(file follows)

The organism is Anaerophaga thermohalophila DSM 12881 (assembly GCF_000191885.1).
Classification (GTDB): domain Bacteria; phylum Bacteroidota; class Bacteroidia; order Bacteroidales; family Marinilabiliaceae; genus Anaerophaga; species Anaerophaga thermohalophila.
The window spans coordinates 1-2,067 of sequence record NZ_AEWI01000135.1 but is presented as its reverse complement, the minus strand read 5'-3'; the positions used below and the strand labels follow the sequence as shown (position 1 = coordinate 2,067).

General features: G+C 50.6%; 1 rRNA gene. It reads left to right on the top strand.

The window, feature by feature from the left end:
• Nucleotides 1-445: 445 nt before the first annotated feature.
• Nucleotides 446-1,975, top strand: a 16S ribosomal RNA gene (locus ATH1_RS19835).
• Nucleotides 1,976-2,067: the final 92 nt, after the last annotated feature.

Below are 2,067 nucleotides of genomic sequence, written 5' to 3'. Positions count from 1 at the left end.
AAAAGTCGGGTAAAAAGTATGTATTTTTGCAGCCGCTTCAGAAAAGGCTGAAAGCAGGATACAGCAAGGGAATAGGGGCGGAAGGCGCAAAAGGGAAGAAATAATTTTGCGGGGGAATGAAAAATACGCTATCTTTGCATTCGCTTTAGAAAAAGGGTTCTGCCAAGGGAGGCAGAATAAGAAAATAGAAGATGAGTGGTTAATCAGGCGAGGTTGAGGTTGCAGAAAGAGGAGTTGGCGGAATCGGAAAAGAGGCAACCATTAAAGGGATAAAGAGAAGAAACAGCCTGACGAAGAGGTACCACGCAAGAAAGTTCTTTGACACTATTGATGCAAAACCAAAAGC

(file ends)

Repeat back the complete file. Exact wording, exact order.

The organism is Anaerophaga thermohalophila DSM 12881 (assembly GCF_000191885.1).
Classification (GTDB): domain Bacteria; phylum Bacteroidota; class Bacteroidia; order Bacteroidales; family Marinilabiliaceae; genus Anaerophaga; species Anaerophaga thermohalophila.
The window spans coordinates 1-2,067 of sequence record NZ_AEWI01000135.1 but is presented as its reverse complement, the minus strand read 5'-3'; the positions used below and the strand labels follow the sequence as shown (position 1 = coordinate 2,067).

General features: G+C 50.6%; 1 rRNA gene. It reads left to right on the top strand.

The window, feature by feature from the left end:
• Nucleotides 1-445: 445 nt before the first annotated feature.
• Nucleotides 446-1,975, top strand: a 16S ribosomal RNA gene (locus ATH1_RS19835).
• Nucleotides 1,976-2,067: the final 92 nt, after the last annotated feature.

Below are 2,067 nucleotides of genomic sequence, written 5' to 3'. Positions count from 1 at the left end.
AAAAGTCGGGTAAAAAGTATGTATTTTTGCAGCCGCTTCAGAAAAGGCTGAAAGCAGGATACAGCAAGGGAATAGGGGCGGAAGGCGCAAAAGGGAAGAAATAATTTTGCGGGGGAATGAAAAATACGCTATCTTTGCATTCGCTTTAGAAAAAGGGTTCTGCCAAGGGAGGCAGAATAAGAAAATAGAAGATGAGTGGTTAATCAGGCGAGGTTGAGGTTGCAGAAAGAGGAGTTGGCGGAATCGGAAAAGAGGCAACCATTAAAGGGATAAAGAGAAGAAACAGCCTGACGAAGAGGTACCACGCAAGAAAGTTCTTTGACACTATTGATGCAAAACCAAAAGC